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Forum Post: walmart lies to stockholders, cheats and steals. oh so wholesome

Posted 2 years ago on April 21, 2012, 9:29 p.m. EST by gestopomillyy (1695)
This content is user submitted and not an official statement

will the government do any thing?? haha not likely.. this is the same kind of thinking that let the banks destroy the economy, there fore it follows that the government will look the other way

In less than a year, Mr. Lewis’s beefed-up team had doubled its caseload, to roughly 400 cases a year. Some executives grumbled that Mr. Lewis acted as if he still worked for the F.B.I., where he had once supervised major investigations. They accused him and his investigators of being overbearing, disruptive and naïve about the moral ambiguities of doing business abroad. They argued that Corporate Investigations should focus more on quietly “neutralizing” problems than on turning corrupt employees over to law enforcement.

Wal-Mart’s leaders had just witnessed the downside of that approach: in early 2005, the company went to the F.B.I. with evidence that the disgraced former vice chairman, Mr. Coughlin, had embezzled hundreds of thousands of dollars. The decision produced months of embarrassing publicity, especially when Mr. Coughlin claimed he had used the money to pay off union spies for Wal-Mart.

Meanwhile, Wal-Mart de Mexico executives were continuing to complain to Bentonville about the investigation. The protests “just never let up,” a person involved in the case said.

Another person familiar with the thinking of those overseeing the investigation said Wal-Mart would have reacted “like a chicken on a June bug” had the allegations concerned the United States. But some executives saw Mexico as a country where bribery was embedded in the business culture. It simply did not merit the same response.

“It’s a Mexican issue; it’s better to let it be a Mexican response,” the person said, describing the thinking of Wal-Mart executives.

http://www.nytimes.com/2012/04/22/business/at-wal-mart-in-mexico-a-bribe-inquiry-silenced.html?_r=1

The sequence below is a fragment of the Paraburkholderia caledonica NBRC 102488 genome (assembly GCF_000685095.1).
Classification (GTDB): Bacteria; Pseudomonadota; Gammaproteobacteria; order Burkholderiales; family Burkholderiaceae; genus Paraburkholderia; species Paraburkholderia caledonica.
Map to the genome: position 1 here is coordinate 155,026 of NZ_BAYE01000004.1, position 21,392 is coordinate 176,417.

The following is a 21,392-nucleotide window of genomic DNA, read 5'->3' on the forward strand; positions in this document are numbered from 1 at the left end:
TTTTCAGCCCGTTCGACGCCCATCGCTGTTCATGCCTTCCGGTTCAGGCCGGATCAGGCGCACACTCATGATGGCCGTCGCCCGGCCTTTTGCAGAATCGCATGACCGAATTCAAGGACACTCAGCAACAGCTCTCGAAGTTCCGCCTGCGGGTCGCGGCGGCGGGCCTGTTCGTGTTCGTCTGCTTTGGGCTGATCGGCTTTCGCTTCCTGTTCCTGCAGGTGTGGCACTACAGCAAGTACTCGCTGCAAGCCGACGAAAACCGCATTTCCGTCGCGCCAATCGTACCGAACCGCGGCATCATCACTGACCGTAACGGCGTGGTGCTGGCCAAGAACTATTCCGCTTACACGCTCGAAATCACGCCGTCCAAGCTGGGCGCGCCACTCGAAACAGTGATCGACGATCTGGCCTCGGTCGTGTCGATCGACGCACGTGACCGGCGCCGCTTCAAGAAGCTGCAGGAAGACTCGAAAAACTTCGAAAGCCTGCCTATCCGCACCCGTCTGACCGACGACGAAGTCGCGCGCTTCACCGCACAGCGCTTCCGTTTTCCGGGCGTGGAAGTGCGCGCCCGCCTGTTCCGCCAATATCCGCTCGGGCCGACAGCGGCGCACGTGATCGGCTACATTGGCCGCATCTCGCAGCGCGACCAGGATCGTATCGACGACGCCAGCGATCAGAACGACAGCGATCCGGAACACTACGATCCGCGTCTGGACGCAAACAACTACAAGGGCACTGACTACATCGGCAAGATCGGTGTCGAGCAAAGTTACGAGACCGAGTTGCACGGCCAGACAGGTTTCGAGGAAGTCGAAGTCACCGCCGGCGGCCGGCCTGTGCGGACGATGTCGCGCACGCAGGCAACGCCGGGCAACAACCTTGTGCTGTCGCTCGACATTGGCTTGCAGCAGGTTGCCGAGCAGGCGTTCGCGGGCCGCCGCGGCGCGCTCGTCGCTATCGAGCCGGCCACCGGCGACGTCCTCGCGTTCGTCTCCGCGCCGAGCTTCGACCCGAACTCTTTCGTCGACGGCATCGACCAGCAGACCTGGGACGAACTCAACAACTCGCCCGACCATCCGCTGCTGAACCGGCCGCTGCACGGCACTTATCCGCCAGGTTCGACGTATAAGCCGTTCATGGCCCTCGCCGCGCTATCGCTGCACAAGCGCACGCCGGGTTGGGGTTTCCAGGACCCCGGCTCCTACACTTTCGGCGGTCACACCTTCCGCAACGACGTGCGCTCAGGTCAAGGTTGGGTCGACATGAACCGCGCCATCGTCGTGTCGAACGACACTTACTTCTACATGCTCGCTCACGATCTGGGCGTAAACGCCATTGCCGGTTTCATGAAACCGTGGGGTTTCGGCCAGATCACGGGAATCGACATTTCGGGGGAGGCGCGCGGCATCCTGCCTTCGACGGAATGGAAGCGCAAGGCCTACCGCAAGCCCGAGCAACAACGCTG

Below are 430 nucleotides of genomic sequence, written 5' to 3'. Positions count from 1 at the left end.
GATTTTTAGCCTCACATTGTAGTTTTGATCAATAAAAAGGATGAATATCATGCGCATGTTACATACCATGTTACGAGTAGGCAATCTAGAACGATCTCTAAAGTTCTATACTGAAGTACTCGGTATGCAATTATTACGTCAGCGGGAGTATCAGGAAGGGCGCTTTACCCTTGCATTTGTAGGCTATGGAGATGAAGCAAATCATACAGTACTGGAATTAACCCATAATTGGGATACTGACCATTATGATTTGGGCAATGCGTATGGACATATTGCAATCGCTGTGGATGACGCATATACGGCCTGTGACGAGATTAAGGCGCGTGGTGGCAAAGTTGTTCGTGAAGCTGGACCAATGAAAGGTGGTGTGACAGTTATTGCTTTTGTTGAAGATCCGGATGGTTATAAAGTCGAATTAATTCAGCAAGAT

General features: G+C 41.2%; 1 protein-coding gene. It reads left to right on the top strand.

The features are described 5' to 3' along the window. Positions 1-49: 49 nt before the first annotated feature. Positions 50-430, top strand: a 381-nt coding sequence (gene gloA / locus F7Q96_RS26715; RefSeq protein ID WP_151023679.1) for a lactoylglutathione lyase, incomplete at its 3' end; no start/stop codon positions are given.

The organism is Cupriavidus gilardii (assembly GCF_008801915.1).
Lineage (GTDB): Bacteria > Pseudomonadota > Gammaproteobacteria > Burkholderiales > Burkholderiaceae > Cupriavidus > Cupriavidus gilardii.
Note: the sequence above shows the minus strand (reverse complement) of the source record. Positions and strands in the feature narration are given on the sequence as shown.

7 Comments

7 Comments


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[-] 2 points by gnomunny (6614) from St Louis, MO 2 years ago

Eduardo Castro-Wright, chief executive of Wal-Mart's Mexico division, is described as the, "driving force behind the systemic bribery in Mexico." Wal-Mart has since promoted him to vice-chairman. In the event Mr. Castro-Wright ever has such aspirations, I would like to be the first to welcome him into the American political machine, where I'm sure he will be welcomed with open arms.

[-] 2 points by shoozTroll (17632) 2 years ago

Now that they can just torture them, they get a better return on their ROI.

[-] 2 points by bensdad (8977) 2 years ago

crapitalism rules!

[-] 1 points by factsrfun (6441) from Phoenix, AZ 2 years ago

Hey I didn't see you had this link up already, no matter we seem to be the only place people are talking about this.

[-] 1 points by gestopomillyy (1695) 2 years ago

ive been reading about it on yahoo.. it is so strange to me that all the comments are just.. la ti da who cares... are the people that out of tune with what this represents about corporations in general? just let them go ahead and break what ever laws.. no big deal

[-] 2 points by factsrfun (6441) from Phoenix, AZ 2 years ago

It is a flat out theft of 24 million in company money, for one thing, but since it was stolen and used this way, there is not the same actions as if he had put it in his own pocket. That speaks volumes, we like to think money is God's gift not a source of power, all people are people, we need to stop talking about them and treating them like the gods they have become because of the money/power. We need to spread the money around so the power will be diverse, the super wealthy are about to learn that lesson, if the Super pacs are not stopped, many of those who thought they mattered will find they don’t.

[-] 1 points by nichole (525) 2 years ago

Amazon isn't any better. Inquiries into their corruption have only just begun.